Boy with Toothache

Doodle of my Mother’s painting. It is one of my most treasured things, she speaks to me through it.

I was listening to the On Being Podcast Episode (12/17/21) where they discussed the wonderful poem “i’m going back to Minnesota where sadness makes sense,” by Danez Smith:

“o California, don’t you know the sun is only a god
if you learn to starve for her? i’m over the ocean

i stood at its lip, dressed in down, praying for snow.
i know, i’m strange, too much light makes me nervous

at least in this land where the trees always bear green.
i know something that doesn’t die can’t be beautiful.

have you ever stood on a frozen lake, California?
the sun above you, the snow & stalled sea—a field of mirror

all demanding to be the sun, everything around you
is light & it’s gorgeous & if you stay too long it will kill you.

it’s so sad, you know? you’re the only warm thing for miles
the only thing that can’t shine.”

– Poem by Danez Smith

In the episode I also enjoyed this insight by Pádraig Ó Tuama:

“In Irish when you talk about emotion, you don’t say, “I am sad.” You’d say, “Sadness is on me” — “ta bron orm.” And I love that because there’s an implication of not identifying yourself with the emotion fully. I am not sad, it’s just that sadness is on me for a while.”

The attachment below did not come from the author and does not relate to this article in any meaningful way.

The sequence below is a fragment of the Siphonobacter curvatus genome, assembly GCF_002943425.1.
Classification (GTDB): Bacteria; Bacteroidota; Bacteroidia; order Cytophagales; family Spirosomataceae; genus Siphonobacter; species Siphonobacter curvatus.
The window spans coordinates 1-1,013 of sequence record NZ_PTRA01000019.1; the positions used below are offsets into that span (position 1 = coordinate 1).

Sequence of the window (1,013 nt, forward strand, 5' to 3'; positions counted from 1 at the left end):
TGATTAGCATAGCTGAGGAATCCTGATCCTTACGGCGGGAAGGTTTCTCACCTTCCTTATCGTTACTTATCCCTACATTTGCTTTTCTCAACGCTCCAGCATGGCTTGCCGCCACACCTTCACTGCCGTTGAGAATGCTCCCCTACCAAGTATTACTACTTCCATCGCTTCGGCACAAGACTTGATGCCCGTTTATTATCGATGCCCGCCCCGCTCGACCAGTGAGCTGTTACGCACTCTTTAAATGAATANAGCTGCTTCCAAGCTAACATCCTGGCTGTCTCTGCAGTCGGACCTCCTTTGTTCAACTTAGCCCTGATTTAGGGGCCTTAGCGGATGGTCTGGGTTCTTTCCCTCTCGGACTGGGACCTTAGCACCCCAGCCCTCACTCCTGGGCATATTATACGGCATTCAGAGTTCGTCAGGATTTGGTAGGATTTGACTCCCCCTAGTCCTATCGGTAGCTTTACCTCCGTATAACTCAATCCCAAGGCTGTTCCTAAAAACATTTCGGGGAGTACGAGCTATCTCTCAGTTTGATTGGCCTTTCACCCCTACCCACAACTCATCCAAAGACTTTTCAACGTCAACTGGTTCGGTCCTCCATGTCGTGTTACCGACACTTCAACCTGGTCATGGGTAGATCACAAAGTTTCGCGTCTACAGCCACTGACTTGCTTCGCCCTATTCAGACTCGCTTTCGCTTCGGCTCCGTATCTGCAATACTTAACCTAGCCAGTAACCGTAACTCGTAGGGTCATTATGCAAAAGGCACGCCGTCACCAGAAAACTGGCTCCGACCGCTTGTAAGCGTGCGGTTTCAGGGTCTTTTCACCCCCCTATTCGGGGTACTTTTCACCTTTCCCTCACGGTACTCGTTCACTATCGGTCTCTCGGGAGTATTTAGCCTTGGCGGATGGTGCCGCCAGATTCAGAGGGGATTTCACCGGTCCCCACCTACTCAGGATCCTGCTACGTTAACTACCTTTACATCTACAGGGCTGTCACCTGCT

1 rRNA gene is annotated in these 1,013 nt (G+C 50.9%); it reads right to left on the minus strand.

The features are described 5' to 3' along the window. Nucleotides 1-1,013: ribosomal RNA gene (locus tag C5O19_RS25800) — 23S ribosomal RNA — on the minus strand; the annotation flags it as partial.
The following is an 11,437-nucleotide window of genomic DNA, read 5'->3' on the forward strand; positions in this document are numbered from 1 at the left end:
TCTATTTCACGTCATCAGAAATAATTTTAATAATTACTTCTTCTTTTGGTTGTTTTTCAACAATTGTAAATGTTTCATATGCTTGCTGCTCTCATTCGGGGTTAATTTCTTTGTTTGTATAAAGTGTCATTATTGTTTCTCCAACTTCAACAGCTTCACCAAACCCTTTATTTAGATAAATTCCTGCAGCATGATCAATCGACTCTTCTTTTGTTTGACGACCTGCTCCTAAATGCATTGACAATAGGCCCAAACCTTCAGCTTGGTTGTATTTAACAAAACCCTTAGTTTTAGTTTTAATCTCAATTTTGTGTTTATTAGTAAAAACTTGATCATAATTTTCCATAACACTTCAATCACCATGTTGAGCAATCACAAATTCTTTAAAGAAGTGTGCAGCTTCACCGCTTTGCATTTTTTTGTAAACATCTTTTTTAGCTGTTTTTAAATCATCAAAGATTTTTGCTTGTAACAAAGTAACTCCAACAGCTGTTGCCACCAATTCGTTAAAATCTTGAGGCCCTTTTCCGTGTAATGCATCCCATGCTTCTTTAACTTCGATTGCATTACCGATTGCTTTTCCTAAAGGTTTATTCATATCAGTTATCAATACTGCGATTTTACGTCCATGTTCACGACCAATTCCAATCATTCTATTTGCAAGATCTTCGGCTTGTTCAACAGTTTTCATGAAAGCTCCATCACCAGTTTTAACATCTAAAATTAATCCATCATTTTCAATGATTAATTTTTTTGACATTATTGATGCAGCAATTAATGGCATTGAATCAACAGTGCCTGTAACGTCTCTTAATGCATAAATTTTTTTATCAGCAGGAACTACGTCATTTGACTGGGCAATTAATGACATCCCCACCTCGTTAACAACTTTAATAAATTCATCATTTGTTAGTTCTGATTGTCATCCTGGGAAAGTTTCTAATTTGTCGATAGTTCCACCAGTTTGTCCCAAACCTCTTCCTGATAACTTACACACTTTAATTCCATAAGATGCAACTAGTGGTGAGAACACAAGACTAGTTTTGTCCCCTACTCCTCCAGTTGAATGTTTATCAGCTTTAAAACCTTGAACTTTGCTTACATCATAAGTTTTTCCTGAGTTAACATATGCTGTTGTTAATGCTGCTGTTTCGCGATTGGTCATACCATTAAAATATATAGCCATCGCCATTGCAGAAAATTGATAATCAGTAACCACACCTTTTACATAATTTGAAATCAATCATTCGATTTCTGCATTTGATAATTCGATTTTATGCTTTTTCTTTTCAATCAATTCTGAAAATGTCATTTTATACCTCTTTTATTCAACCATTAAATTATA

The ShopBot has arrived, and it’s been exhilarating getting up to speed on how to use it. I plan to use it to refine a prototype of a retail display for eyewear, then hopefully go into production.

The computer-controlled router head will cut along shapes I created in Adobe Illustrator. I think of it as a pattern for a sculpture; it starts cutting flat material then assembles into a three-dimensional form.

In my first week, I was able to get the ShopBot set up and cut my first project utilizing a pocket and profile tool path. This tool is so powerful, my head is spinning from all the possibilities.

Dem Bones

Jonni at Ultimate Paper Mache has been an incredible teacher to me thru her website and youtube videos. Her work is so fun to look at, and her sculpting templates are a helpful tool for beginners like me. I purchased the giraffe and the skull pattern, but I know I’ll be back for more.

The skull pattern comes human-sized, but I wanted a giant one, so I enlarged it 350% and it ended up 24″ tall.

I printed the enlarged pattern at Staples on 11×17 paper. Then, following Jonni’s detailed instructions, I glued each pattern piece to the posterboard and taped the seams and darts together. Assembling the GIANT pattern took about 5 hours total.

I rigged some internal supports and a paper towel holder to get the skull to stand up. Next, the hollow form will need a layer of paper mache strips sealed with Flex Seal to make the shell rigid to handle my subsequent layers. I hope that this will be a reusable form for several sculpting projects.